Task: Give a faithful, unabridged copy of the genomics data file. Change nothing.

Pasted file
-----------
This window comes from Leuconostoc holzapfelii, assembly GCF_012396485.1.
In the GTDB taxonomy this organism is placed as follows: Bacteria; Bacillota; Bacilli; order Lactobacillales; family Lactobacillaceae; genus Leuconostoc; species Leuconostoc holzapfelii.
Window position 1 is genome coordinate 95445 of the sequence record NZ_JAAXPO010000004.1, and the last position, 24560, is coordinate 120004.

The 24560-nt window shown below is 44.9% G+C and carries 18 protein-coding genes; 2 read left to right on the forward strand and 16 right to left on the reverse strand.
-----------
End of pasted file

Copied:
This window comes from Leuconostoc holzapfelii, assembly GCF_012396485.1.
In the GTDB taxonomy this organism is placed as follows: Bacteria; Bacillota; Bacilli; order Lactobacillales; family Lactobacillaceae; genus Leuconostoc; species Leuconostoc holzapfelii.
Window position 1 is genome coordinate 95445 of the sequence record NZ_JAAXPO010000004.1, and the last position, 24560, is coordinate 120004.

The 24560-nt window shown below is 44.9% G+C and carries 18 protein-coding genes; 2 read left to right on the forward strand and 16 right to left on the reverse strand.